Last week, the ‘Teaching Day’ took place at the University of St. Gallen. Dr. Kurt Fendt, Director of the Hyper Studio at the MIT contributed the keynote. His key message emphasized that when thinking about teaching, lecturers should start from the learning experience. This also includes a balance between scholarship and storytelling in order to engage students. In the light of the digital transformation, communities of students and faculty are the value that keeps education on the campus. Furthermore, Dr. Fendt reflected on the porous boundaries between classroom and life. Students learn not only in the classroom but above all outside the classroom, for instance, in first-year seminars, collaborative assignments, service learning, when studying abroad.
Based on three examples, the integration of digital technologies into learning processes and their value added were introduced.
- students as editors (annotation studio)
- students as ethnographers (Berliner sehen)
- students as makers (Digital Humanities Class)
In this blog post, I will summarize the first idea. The annotation studio makes it possible to have side notes and questions to different text material. It is based on the rich tradition of annotating in the humanities. The pedagogical goals for the online annotation process are:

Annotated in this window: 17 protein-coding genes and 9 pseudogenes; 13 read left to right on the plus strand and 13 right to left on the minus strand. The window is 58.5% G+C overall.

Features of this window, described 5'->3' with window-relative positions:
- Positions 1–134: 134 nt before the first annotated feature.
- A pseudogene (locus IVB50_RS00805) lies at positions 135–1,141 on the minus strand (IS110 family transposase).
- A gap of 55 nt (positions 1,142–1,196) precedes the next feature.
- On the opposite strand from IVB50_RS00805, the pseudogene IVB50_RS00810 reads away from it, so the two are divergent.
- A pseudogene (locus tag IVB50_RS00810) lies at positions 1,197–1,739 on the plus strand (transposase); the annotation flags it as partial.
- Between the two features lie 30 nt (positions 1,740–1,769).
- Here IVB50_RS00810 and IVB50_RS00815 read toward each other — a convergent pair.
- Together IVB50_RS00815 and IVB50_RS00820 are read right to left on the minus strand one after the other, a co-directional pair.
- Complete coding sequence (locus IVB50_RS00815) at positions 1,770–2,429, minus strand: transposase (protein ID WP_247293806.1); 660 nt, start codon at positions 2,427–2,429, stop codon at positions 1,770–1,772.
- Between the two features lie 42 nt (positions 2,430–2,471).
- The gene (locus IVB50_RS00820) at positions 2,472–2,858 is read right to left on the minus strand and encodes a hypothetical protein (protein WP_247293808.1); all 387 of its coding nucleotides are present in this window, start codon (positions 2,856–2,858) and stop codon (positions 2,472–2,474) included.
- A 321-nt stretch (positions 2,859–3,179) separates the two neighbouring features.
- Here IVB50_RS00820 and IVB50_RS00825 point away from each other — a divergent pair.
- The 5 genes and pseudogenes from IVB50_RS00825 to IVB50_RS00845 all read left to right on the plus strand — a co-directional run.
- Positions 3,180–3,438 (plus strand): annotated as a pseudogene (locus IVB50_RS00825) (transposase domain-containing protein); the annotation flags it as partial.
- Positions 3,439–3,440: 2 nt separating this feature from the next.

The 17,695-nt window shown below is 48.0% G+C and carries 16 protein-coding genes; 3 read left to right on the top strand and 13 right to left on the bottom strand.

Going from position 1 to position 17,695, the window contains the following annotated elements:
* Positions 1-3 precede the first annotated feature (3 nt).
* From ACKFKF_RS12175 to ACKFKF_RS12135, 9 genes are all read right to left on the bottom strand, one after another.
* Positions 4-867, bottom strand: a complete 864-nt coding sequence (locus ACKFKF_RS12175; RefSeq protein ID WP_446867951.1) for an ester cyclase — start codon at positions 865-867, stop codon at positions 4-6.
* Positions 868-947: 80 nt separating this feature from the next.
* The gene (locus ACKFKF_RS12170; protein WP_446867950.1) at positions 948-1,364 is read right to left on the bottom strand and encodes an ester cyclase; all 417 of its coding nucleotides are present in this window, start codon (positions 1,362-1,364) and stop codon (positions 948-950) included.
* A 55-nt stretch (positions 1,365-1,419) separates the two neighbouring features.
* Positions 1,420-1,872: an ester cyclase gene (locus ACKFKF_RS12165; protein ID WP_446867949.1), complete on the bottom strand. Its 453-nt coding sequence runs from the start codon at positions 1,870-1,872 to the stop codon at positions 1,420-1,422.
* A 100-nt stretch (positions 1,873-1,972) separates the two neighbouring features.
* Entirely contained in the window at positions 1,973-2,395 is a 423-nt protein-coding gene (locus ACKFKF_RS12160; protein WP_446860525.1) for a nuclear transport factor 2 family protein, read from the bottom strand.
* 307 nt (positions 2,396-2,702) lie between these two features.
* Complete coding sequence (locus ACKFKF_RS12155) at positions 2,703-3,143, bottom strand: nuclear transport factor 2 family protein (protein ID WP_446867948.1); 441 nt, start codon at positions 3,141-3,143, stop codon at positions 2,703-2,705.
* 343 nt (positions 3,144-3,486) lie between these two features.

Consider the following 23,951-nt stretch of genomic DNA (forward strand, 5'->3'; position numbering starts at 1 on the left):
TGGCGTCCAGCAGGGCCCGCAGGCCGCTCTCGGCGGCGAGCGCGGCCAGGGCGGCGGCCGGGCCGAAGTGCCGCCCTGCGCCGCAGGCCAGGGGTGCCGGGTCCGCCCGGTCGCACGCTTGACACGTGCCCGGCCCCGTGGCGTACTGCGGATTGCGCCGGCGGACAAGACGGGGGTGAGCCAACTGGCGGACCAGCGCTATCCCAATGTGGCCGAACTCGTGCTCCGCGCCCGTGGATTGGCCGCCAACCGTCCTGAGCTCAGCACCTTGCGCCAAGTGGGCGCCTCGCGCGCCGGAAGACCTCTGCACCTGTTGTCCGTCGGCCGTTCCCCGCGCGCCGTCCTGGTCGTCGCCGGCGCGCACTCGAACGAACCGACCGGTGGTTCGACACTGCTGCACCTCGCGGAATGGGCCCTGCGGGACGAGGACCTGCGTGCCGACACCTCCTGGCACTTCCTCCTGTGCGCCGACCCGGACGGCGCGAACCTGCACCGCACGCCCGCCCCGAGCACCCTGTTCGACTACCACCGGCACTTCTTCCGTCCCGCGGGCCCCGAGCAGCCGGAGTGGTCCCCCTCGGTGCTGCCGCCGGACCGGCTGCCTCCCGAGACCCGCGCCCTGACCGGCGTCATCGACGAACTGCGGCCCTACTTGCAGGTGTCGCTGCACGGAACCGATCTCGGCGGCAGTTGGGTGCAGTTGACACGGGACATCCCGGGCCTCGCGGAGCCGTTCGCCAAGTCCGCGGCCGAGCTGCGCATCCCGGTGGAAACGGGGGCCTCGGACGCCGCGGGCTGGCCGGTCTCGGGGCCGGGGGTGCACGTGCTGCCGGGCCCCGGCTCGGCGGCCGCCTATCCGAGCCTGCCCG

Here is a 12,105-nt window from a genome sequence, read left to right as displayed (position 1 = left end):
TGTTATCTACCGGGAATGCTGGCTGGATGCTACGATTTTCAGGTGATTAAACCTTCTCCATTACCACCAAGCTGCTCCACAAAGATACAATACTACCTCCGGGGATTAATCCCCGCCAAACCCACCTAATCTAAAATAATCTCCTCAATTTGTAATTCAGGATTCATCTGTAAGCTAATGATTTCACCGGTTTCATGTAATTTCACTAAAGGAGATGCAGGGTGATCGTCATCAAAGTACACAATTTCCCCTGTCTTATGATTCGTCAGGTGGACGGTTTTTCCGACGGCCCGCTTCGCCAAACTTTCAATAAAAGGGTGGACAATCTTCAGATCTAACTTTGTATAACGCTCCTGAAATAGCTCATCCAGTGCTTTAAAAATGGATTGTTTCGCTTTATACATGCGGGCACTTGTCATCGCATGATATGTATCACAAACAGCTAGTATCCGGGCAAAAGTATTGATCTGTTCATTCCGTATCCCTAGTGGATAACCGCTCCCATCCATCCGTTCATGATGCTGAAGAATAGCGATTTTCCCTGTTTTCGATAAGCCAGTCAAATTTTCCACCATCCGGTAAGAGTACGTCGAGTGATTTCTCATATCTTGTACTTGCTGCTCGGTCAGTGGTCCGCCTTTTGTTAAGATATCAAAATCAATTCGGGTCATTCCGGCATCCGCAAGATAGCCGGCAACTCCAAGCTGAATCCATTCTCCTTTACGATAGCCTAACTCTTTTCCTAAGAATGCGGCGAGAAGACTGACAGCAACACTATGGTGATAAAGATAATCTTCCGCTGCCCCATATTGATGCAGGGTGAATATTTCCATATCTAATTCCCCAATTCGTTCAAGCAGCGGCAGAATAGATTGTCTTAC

- increasing awareness of fluid process of reading, writing, borrowing and revision (John Bryant)
- engaging students as ‘editors’ (Wyn Kelley)
- developing traditional humanistic skills
- allowing students to practice ‘scholarly principles’.
The annotation process takes place in a protected environment where students feel safe. The students’ feedback is very positive as above all, group annotation processes are made easier.
The annotation tool and the underlying processes looked interesting and are worth exploring. In the end, Dr. Fendt emphasized that every tool should provide added value for the students and thus contribute to the learning goals and to student engagement.